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Women’s prize money trebled to match men at Belgian one-day race Nokere Koerse

Prize fund for women at semi-classic will total €18,800 next year, leading to calls for other events on the UCI calendar to follow suit

Nokere ​Koerse, the Belgian one-day semi-classic, has trebled the prize fund for next year’s women’s edition of the race to match that available to male riders.

The news was confirmed in a tweet this morning from the race organisers.

There have long been calls for women’s prize money at elite level to match that on offer to men – a recent example being Paris-Roubaix, where men’s winner Sonny Colbrelli took home €30,000, while Lizzie Deignan, winner of the inaugural women’s edition, won just €1,535 – although her Trek-Segafredo team made up the difference to match the Italian’s purse.

There have been one-day women’s races with more prize money in the past – with the RideLondon Classique, which next year will take place over three days instead of one, maintaining its existing €100,000 prize fund.

Meanwhile, there will be a total of €250,000 available at the debut edition of the Tour des France Feminins next year, which will make it the richest race in women’s cycling.

President of Nokere Koerse, Robrecht Bothuyne said: “For our men's race the UCI has set a prize money of €18,800. That’s 3.5 times more than for the women’s race (€5,130).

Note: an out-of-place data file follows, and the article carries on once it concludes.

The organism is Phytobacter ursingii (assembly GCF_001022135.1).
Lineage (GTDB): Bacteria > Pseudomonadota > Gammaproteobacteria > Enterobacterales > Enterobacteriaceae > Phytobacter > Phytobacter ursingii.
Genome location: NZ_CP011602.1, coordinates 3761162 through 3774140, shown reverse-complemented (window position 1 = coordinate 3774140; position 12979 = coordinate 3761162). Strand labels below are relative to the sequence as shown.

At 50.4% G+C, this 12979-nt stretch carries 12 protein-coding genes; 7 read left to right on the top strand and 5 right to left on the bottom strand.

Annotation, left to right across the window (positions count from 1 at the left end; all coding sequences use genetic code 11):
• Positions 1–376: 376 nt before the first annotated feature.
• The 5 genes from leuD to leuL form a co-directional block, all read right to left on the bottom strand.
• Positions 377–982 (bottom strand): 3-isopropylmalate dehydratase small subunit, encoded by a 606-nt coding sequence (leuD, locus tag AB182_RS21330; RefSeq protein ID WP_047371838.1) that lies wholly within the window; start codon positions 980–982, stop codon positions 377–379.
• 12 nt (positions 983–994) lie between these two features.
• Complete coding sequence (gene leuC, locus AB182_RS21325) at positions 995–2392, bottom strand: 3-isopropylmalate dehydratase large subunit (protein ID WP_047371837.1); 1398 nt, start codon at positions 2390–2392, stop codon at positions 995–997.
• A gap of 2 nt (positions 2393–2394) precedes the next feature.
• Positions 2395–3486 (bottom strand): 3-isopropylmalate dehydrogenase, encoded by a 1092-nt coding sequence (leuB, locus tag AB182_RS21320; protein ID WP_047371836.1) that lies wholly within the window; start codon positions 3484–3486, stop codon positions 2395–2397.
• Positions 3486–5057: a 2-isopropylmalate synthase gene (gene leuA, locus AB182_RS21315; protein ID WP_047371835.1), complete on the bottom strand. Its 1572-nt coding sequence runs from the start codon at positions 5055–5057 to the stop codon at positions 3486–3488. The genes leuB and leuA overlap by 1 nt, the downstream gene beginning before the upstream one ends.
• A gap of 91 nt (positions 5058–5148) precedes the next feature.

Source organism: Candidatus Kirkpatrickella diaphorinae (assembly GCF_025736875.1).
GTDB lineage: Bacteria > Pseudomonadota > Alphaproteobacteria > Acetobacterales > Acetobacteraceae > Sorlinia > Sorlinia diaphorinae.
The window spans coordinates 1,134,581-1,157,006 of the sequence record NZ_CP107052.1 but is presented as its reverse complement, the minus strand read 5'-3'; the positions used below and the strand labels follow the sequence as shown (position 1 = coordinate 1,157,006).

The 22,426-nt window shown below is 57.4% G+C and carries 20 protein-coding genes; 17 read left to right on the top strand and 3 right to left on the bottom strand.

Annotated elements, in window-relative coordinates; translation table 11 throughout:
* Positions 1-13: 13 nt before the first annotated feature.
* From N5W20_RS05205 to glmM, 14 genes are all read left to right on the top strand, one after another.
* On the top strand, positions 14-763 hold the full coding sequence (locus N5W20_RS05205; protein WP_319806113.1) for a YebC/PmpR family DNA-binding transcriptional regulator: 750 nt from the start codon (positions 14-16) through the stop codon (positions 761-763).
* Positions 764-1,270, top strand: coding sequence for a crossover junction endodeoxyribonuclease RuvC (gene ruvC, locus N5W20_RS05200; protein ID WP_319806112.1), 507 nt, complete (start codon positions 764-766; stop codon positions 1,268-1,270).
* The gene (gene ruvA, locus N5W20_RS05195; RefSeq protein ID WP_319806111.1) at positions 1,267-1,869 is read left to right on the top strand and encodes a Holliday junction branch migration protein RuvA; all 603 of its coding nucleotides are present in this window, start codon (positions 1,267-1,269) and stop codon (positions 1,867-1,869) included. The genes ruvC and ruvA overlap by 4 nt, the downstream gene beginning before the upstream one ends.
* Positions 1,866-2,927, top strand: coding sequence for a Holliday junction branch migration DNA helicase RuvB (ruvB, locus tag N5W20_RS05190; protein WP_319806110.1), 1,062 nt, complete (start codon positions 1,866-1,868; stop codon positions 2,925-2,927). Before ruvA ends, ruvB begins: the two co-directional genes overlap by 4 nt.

“However, women’s cycling is becoming more and more important. The gap with the men when it comes to prize money must therefore be closed.

“Together with the municipality of Kruisem, the arrival point Nokere is a sub-municipality of Kruisem, we are now increasing the prize money for the women’s race to the level of the men. On top of that we also have our ‘Pur Natur mountain prize’ of €1,500, which has been the same for men and women for several years.

“This brings us to a total amount of €20,300 per race. Danilith Nokere Koerse is the one-day race with the highest prize money in women's cycling. We also link this to our candidacy for the Women’s World Tour.”

Race director of the women’s race Gil Steyvers. said: “As a Women's ProSeries race we already pay a decent starting fee to the participating teams. It is a multiple of what teams get in lower categorised races and is also close to the starting fee for the men’s teams.

“Now we are stepping up our efforts to close the financial gap by rewarding the women equally for their performance.

“We hope the top teams and top cyclists appreciate our efforts and will also be at the start in Deinze on March 16th.

“Thus we want to strengthen our candidacy for the UCI Women's World Tour. We are convinced that our race can be an added value in terms of sport, appearance and therefore financially.

“We therefore hope that the UCI will approve our candidacy for 2023.”

Simon joined as news editor in 2009 and is now the site’s community editor, acting as a link between the team producing the content and our readers. A law and languages graduate, published translator and former retail analyst, he has reported on issues as diverse as cycling-related court cases, anti-doping investigations, the latest developments in the bike industry and the sport’s biggest races. Now back in London full-time after 15 years living in Oxford and Cambridge, he loves cycling along the Thames but misses having his former riding buddy, Elodie the miniature schnauzer, in the basket in front of him.

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Ride On | 2 years ago